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I was surfing the web and found myself at 3D Realms hiring page. It sounds quite nice what they are advertising there. Everywhere you can read things like "Freedom from arbitrary completion date pressures".

This sounded very sensible to me since I sometimes have problems with schedules myself. But when I connected the statement with the game they will release "when it's done" Duke Nukem Forever I came to the question: "Could I work on a software project for more than 10 years without releasing anything?"

No release party, no it-finally-shipped feelings etc.

Maybe there are other levels of motivation I don't know about. How would you feel about that?

Btw. some funny stuff about DNF: http://duke.a-13.net

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7 Answers 7

Yes, I could. That doesn't mean you (or anyone else) could or should.

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I'm sorry, but that's not a project. A project is an undertaking with a clear goal, a defined budget and a defined end-date. If you haven't all three of those, you are not working on a project.

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I disagree with that definition. I have worked on projects whose goal was speculative development and I would think the open source community would take issue with defined budget. I would agree that 10 years == something's gone horribly wrong though! –  Nick Feb 2 '09 at 18:00
    
+1: If there's no goal, it's a hobby. If there's a goal (even one that's "speculative") it's work. –  S.Lott Feb 3 '09 at 11:17
    
+1 because it's the canonical definition of a project, but I disagree with S.Lott. You can have a goal, and still be a hobby (with the goal being to program something, to learn, or just to have fun). If you have no precise goal, it can be research, or an exploratory curiosity. If you have no goal at all, then you are probably not doing it. Everything you do in your life has a goal, even wasting time in front of the tv (goal: waste time). –  Stefano Borini Aug 2 '09 at 22:06

If you can is, IMO, a question of personality (see others)

Another aspect is: should you. Here you need to consider things like

  • the impact on your resume, esp. if you leave before the release is done or if the project finally fails (a real possibility).
  • your professional development. Chances are that both the technology and the methods used will also be at least ten years old when you're finally done.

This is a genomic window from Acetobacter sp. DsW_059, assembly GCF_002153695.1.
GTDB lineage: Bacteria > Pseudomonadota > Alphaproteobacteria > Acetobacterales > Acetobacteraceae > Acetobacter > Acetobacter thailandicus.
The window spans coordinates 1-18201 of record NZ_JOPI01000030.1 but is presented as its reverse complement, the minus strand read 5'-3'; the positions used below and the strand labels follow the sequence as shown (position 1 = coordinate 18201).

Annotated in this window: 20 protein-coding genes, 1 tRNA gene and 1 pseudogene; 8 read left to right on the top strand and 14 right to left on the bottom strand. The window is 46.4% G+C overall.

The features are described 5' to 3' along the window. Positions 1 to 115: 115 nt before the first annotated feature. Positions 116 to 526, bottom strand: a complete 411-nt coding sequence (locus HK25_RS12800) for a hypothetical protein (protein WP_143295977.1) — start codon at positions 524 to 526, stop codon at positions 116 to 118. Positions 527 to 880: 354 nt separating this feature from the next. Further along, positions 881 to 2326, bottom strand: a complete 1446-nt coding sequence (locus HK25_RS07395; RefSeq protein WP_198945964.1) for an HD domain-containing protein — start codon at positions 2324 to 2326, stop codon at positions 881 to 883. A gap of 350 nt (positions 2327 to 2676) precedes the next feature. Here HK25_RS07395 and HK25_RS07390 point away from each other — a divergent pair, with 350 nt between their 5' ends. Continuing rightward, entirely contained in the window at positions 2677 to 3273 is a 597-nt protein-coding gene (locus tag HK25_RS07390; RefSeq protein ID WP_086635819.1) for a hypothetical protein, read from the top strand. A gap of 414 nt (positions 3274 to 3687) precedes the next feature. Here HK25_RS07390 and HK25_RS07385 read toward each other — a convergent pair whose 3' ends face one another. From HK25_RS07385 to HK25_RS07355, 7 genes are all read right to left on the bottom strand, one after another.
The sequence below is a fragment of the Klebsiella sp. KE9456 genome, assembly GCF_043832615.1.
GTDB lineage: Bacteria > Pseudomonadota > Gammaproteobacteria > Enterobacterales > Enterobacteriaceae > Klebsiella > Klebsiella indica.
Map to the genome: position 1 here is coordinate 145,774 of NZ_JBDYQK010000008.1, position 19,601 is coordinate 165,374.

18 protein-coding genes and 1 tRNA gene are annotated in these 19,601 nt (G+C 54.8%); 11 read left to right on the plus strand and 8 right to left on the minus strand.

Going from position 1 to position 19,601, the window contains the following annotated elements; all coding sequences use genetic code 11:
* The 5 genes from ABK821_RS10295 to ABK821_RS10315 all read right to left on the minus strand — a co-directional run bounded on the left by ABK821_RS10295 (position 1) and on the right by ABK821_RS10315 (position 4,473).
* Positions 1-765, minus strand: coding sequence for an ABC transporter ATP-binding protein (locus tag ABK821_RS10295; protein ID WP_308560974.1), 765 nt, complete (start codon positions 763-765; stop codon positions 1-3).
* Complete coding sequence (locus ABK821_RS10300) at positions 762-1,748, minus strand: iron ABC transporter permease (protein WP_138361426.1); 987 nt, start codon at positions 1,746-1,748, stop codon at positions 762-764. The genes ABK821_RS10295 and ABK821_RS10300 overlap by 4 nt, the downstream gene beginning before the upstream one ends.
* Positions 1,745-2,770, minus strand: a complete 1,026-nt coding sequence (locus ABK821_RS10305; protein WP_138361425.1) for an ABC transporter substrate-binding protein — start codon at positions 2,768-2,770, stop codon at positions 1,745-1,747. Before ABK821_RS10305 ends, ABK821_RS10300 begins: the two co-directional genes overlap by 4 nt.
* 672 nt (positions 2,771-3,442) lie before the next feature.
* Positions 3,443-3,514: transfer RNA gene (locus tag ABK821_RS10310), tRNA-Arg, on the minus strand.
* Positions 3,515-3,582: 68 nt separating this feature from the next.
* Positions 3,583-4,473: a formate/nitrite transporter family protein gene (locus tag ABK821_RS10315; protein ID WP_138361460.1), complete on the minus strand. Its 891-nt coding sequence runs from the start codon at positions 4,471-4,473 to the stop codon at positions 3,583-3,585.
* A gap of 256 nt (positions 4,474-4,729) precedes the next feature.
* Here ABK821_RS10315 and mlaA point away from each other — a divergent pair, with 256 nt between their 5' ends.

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Short answer: "No". You must set goals and release to meet the goals.

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I'd say this very much depends on your personality:

  • Is it important for you to get a customer's feedback on what you have implemented, or are you satisfied with the beauty of your code and feedback from collegues?
  • Do you want to / like to present your work to the public e.g. doing presentations?
  • Will "internal milestone parties" give you the same satisfaction as a release party?
  • Can you consistently work towards completing a task without a deadline (or will this lead you to jump from onw task to the other as soon as a task gets boring), leaving a lot of unfinished work?

For me (personally), I would not like to work on something where it looks like it isn't going to be release anyime in the forseeable future as I'd really miss the feedback from the community...

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I couldn't do it. I don't think I could ever concentrate on a single project for 10 years without having anything to show for it. It reminds me a lot of SharpEnviro, a windows replacement shell who's development started some 10 years ago, and they are at release 0.0.7 with no current stable releases. And it's written in Delphi. I couldn't even concentrate on using a single language for a single project for that long. I mean, just wow!

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Yes you can...finding someone who will pay you for ten years without releasing anything is another story though.

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